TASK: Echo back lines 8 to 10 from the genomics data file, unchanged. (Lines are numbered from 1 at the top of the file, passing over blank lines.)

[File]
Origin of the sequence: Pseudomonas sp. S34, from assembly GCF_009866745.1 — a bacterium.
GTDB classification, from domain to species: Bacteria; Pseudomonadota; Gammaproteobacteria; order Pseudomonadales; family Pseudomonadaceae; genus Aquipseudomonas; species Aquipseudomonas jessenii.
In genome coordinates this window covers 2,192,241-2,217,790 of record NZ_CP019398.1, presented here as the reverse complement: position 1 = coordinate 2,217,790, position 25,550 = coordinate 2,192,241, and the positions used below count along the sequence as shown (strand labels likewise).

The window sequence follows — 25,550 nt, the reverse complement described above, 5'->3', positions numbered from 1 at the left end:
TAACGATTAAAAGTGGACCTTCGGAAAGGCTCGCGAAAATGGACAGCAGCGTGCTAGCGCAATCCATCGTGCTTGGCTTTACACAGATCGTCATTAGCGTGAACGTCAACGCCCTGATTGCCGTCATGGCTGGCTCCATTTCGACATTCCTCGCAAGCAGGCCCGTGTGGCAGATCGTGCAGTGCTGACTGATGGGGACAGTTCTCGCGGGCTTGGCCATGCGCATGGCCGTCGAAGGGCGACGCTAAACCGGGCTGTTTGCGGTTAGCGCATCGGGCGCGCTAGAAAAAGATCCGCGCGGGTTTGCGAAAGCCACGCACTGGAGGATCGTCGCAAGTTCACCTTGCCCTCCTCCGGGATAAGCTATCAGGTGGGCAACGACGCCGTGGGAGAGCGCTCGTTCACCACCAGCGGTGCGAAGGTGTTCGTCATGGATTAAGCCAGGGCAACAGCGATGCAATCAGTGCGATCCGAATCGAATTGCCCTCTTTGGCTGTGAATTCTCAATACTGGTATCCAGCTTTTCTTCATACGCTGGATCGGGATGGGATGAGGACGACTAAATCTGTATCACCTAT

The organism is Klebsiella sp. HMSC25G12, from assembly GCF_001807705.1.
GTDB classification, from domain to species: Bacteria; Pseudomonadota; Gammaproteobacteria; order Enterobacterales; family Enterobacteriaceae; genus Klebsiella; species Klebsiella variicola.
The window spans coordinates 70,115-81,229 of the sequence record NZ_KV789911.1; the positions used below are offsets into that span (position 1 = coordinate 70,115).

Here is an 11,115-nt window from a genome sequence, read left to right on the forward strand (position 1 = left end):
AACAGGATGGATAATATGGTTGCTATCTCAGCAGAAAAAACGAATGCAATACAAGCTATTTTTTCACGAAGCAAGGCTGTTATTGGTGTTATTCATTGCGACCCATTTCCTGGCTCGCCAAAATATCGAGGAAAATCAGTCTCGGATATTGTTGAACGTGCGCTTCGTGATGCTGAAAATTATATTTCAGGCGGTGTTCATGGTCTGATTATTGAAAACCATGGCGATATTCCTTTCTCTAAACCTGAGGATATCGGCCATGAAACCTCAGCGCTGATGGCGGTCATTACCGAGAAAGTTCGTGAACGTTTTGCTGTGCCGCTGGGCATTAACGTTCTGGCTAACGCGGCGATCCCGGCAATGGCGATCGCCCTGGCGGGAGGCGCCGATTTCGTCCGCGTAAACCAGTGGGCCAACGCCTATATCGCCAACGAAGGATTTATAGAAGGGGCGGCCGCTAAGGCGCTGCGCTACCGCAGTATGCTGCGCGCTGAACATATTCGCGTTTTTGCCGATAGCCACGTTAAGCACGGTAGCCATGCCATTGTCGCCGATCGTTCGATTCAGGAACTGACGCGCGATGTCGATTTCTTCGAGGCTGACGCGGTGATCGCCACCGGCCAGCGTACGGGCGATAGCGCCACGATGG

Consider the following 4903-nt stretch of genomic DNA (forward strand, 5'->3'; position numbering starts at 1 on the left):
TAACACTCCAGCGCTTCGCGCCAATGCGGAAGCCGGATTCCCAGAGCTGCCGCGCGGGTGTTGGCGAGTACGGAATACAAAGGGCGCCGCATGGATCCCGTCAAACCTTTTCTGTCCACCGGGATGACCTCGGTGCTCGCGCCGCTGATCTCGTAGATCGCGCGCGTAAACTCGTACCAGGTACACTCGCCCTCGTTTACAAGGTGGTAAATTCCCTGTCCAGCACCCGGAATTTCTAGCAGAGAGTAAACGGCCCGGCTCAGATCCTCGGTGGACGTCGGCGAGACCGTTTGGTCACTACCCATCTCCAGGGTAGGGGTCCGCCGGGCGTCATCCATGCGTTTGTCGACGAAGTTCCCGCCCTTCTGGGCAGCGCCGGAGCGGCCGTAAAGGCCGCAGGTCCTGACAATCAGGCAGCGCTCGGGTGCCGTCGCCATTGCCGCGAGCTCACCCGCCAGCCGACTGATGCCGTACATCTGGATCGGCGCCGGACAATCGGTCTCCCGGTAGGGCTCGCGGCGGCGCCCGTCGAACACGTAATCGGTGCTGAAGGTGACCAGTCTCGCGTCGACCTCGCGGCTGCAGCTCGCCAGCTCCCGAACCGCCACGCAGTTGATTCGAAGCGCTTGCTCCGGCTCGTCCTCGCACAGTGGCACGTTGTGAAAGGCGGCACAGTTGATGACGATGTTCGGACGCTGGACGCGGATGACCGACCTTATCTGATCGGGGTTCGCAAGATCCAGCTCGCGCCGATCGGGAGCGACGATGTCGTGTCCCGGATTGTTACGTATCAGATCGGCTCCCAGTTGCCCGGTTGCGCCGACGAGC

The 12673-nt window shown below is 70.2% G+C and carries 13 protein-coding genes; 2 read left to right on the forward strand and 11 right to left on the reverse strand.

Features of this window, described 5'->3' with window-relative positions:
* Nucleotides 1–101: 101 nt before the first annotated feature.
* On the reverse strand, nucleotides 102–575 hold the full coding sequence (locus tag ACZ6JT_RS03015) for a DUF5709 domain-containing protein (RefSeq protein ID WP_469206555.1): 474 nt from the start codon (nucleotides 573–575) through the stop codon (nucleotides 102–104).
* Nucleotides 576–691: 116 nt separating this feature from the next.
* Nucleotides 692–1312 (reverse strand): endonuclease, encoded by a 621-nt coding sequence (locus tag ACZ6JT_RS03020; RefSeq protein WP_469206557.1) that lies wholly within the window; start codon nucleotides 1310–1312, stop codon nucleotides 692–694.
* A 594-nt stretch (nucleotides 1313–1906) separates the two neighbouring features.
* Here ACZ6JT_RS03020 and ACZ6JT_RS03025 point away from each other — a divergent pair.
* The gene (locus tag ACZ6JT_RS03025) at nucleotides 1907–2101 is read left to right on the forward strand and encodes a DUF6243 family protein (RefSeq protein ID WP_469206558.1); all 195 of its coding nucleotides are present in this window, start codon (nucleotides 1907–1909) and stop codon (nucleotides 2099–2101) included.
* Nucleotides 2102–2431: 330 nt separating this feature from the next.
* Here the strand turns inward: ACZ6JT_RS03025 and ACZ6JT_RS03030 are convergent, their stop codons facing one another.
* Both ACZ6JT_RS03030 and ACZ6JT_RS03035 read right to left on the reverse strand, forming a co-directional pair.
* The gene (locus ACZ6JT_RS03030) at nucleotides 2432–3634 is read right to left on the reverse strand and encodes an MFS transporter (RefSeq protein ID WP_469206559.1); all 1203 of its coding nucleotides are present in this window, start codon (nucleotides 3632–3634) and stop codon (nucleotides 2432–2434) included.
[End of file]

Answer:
The window spans coordinates 70,115-81,229 of the sequence record NZ_KV789911.1; the positions used below are offsets into that span (position 1 = coordinate 70,115).

Here is an 11,115-nt window from a genome sequence, read left to right on the forward strand (position 1 = left end):
AACAGGATGGATAATATGGTTGCTATCTCAGCAGAAAAAACGAATGCAATACAAGCTATTTTTTCACGAAGCAAGGCTGTTATTGGTGTTATTCATTGCGACCCATTTCCTGGCTCGCCAAAATATCGAGGAAAATCAGTCTCGGATATTGTTGAACGTGCGCTTCGTGATGCTGAAAATTATATTTCAGGCGGTGTTCATGGTCTGATTATTGAAAACCATGGCGATATTCCTTTCTCTAAACCTGAGGATATCGGCCATGAAACCTCAGCGCTGATGGCGGTCATTACCGAGAAAGTTCGTGAACGTTTTGCTGTGCCGCTGGGCATTAACGTTCTGGCTAACGCGGCGATCCCGGCAATGGCGATCGCCCTGGCGGGAGGCGCCGATTTCGTCCGCGTAAACCAGTGGGCCAACGCCTATATCGCCAACGAAGGATTTATAGAAGGGGCGGCCGCTAAGGCGCTGCGCTACCGCAGTATGCTGCGCGCTGAACATATTCGCGTTTTTGCCGATAGCCACGTTAAGCACGGTAGCCATGCCATTGTCGCCGATCGTTCGATTCAGGAACTGACGCGCGATGTCGATTTCTTCGAGGCTGACGCGGTGATCGCCACCGGCCAGCGTACGGGCGATAGCGCCACGATGG